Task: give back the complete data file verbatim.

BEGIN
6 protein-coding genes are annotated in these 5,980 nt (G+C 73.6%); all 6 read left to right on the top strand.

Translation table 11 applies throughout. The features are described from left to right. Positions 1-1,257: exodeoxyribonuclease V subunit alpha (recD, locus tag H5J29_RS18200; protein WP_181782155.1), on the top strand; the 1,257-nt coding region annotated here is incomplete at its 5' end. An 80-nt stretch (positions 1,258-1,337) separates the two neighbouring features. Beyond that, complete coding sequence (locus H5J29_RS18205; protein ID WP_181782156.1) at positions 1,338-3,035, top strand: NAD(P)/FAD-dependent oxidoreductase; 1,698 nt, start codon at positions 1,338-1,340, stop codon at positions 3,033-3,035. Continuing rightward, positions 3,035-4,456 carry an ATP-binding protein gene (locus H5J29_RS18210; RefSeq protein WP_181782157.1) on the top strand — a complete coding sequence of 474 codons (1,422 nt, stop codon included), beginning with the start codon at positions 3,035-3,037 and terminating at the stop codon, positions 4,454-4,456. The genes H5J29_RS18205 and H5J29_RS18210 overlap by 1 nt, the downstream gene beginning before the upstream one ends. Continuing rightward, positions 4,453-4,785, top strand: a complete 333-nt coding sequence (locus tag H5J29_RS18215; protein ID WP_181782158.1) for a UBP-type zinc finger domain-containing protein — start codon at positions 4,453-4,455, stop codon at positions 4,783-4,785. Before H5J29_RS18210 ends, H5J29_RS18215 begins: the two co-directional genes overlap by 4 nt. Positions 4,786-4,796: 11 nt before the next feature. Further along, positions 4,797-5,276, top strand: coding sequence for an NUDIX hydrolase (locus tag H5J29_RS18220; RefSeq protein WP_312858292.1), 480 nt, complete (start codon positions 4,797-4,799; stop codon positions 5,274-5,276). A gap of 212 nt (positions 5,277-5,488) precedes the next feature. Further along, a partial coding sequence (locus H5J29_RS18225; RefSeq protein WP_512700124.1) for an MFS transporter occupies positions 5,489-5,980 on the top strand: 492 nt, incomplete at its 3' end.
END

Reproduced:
6 protein-coding genes are annotated in these 5,980 nt (G+C 73.6%); all 6 read left to right on the top strand.

Translation table 11 applies throughout. The features are described from left to right. Positions 1-1,257: exodeoxyribonuclease V subunit alpha (recD, locus tag H5J29_RS18200; protein WP_181782155.1), on the top strand; the 1,257-nt coding region annotated here is incomplete at its 5' end. An 80-nt stretch (positions 1,258-1,337) separates the two neighbouring features. Beyond that, complete coding sequence (locus H5J29_RS18205; protein ID WP_181782156.1) at positions 1,338-3,035, top strand: NAD(P)/FAD-dependent oxidoreductase; 1,698 nt, start codon at positions 1,338-1,340, stop codon at positions 3,033-3,035. Continuing rightward, positions 3,035-4,456 carry an ATP-binding protein gene (locus H5J29_RS18210; RefSeq protein WP_181782157.1) on the top strand — a complete coding sequence of 474 codons (1,422 nt, stop codon included), beginning with the start codon at positions 3,035-3,037 and terminating at the stop codon, positions 4,454-4,456. The genes H5J29_RS18205 and H5J29_RS18210 overlap by 1 nt, the downstream gene beginning before the upstream one ends. Continuing rightward, positions 4,453-4,785, top strand: a complete 333-nt coding sequence (locus tag H5J29_RS18215; protein ID WP_181782158.1) for a UBP-type zinc finger domain-containing protein — start codon at positions 4,453-4,455, stop codon at positions 4,783-4,785. Before H5J29_RS18210 ends, H5J29_RS18215 begins: the two co-directional genes overlap by 4 nt. Positions 4,786-4,796: 11 nt before the next feature. Further along, positions 4,797-5,276, top strand: coding sequence for an NUDIX hydrolase (locus tag H5J29_RS18220; RefSeq protein WP_312858292.1), 480 nt, complete (start codon positions 4,797-4,799; stop codon positions 5,274-5,276). A gap of 212 nt (positions 5,277-5,488) precedes the next feature. Further along, a partial coding sequence (locus H5J29_RS18225; RefSeq protein WP_512700124.1) for an MFS transporter occupies positions 5,489-5,980 on the top strand: 492 nt, incomplete at its 3' end.